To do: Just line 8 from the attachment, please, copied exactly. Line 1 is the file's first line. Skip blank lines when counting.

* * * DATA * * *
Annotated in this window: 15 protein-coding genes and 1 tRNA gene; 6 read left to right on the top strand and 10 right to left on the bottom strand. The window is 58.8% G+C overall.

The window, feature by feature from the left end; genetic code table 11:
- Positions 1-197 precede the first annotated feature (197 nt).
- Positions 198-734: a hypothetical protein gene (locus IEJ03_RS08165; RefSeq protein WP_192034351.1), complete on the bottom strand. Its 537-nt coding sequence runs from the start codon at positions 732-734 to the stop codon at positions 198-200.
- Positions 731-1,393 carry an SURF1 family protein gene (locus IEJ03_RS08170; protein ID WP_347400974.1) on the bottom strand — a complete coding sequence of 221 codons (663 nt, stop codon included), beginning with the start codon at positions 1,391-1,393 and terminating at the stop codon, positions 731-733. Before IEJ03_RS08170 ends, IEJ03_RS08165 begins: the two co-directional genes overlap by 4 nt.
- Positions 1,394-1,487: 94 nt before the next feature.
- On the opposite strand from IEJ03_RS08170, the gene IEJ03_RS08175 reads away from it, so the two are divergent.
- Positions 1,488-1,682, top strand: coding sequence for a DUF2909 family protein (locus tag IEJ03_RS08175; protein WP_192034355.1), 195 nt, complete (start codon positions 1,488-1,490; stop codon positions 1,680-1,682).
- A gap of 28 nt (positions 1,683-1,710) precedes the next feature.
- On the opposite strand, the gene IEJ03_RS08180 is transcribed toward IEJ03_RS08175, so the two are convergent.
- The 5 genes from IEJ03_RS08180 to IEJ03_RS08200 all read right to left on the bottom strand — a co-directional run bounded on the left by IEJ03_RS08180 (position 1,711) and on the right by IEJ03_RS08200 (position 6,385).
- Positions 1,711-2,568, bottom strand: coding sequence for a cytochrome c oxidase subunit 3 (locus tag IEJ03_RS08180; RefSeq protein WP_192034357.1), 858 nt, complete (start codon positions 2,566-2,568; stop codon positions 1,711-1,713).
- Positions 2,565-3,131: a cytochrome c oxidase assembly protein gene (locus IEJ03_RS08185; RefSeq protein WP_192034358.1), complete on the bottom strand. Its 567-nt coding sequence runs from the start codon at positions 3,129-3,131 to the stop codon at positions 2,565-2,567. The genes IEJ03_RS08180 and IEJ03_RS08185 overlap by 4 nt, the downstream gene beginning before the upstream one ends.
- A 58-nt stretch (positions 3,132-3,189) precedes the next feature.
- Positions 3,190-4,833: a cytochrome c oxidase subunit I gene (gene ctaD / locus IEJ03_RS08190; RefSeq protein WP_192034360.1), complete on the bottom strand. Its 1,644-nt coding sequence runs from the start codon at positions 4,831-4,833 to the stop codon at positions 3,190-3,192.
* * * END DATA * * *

- Positions 1,488-1,682, top strand: coding sequence for a DUF2909 family protein (locus tag IEJ03_RS08175; protein WP_192034355.1), 195 nt, complete (start codon positions 1,488-1,490; stop codon positions 1,680-1,682).